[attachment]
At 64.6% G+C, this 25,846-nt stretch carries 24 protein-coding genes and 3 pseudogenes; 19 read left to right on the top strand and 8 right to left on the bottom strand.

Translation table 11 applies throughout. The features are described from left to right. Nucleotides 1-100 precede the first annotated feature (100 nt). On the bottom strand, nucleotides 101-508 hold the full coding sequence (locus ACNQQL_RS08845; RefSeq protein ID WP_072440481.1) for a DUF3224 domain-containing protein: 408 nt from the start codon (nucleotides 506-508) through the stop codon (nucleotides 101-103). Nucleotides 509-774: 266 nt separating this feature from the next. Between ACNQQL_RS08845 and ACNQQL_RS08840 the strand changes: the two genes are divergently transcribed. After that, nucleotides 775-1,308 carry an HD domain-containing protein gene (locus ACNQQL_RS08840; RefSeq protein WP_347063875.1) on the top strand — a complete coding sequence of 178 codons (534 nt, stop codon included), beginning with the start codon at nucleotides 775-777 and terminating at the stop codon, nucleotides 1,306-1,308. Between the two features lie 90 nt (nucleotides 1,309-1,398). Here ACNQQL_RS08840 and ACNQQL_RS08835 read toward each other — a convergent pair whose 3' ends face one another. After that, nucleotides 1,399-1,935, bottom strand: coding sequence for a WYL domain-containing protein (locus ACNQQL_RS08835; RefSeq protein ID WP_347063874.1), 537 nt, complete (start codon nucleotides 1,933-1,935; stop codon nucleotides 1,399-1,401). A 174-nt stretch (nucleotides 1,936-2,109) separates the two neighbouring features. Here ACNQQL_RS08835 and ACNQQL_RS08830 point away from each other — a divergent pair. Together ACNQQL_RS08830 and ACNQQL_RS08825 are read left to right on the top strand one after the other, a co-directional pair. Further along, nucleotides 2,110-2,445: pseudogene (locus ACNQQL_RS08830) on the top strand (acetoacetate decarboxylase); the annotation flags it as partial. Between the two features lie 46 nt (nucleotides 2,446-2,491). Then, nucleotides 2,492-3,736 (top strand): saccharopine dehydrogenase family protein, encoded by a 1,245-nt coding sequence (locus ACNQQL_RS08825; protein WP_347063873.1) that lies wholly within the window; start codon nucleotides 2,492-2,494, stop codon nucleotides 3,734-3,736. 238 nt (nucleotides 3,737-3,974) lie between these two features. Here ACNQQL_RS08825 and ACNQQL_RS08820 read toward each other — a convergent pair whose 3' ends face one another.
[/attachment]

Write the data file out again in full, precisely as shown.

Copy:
At 64.6% G+C, this 25,846-nt stretch carries 24 protein-coding genes and 3 pseudogenes; 19 read left to right on the top strand and 8 right to left on the bottom strand.

Translation table 11 applies throughout. The features are described from left to right. Nucleotides 1-100 precede the first annotated feature (100 nt). On the bottom strand, nucleotides 101-508 hold the full coding sequence (locus ACNQQL_RS08845; RefSeq protein ID WP_072440481.1) for a DUF3224 domain-containing protein: 408 nt from the start codon (nucleotides 506-508) through the stop codon (nucleotides 101-103). Nucleotides 509-774: 266 nt separating this feature from the next. Between ACNQQL_RS08845 and ACNQQL_RS08840 the strand changes: the two genes are divergently transcribed. After that, nucleotides 775-1,308 carry an HD domain-containing protein gene (locus ACNQQL_RS08840; RefSeq protein WP_347063875.1) on the top strand — a complete coding sequence of 178 codons (534 nt, stop codon included), beginning with the start codon at nucleotides 775-777 and terminating at the stop codon, nucleotides 1,306-1,308. Between the two features lie 90 nt (nucleotides 1,309-1,398). Here ACNQQL_RS08840 and ACNQQL_RS08835 read toward each other — a convergent pair whose 3' ends face one another. After that, nucleotides 1,399-1,935, bottom strand: coding sequence for a WYL domain-containing protein (locus ACNQQL_RS08835; RefSeq protein ID WP_347063874.1), 537 nt, complete (start codon nucleotides 1,933-1,935; stop codon nucleotides 1,399-1,401). A 174-nt stretch (nucleotides 1,936-2,109) separates the two neighbouring features. Here ACNQQL_RS08835 and ACNQQL_RS08830 point away from each other — a divergent pair. Together ACNQQL_RS08830 and ACNQQL_RS08825 are read left to right on the top strand one after the other, a co-directional pair. Further along, nucleotides 2,110-2,445: pseudogene (locus ACNQQL_RS08830) on the top strand (acetoacetate decarboxylase); the annotation flags it as partial. Between the two features lie 46 nt (nucleotides 2,446-2,491). Then, nucleotides 2,492-3,736 (top strand): saccharopine dehydrogenase family protein, encoded by a 1,245-nt coding sequence (locus ACNQQL_RS08825; protein WP_347063873.1) that lies wholly within the window; start codon nucleotides 2,492-2,494, stop codon nucleotides 3,734-3,736. 238 nt (nucleotides 3,737-3,974) lie between these two features. Here ACNQQL_RS08825 and ACNQQL_RS08820 read toward each other — a convergent pair whose 3' ends face one another.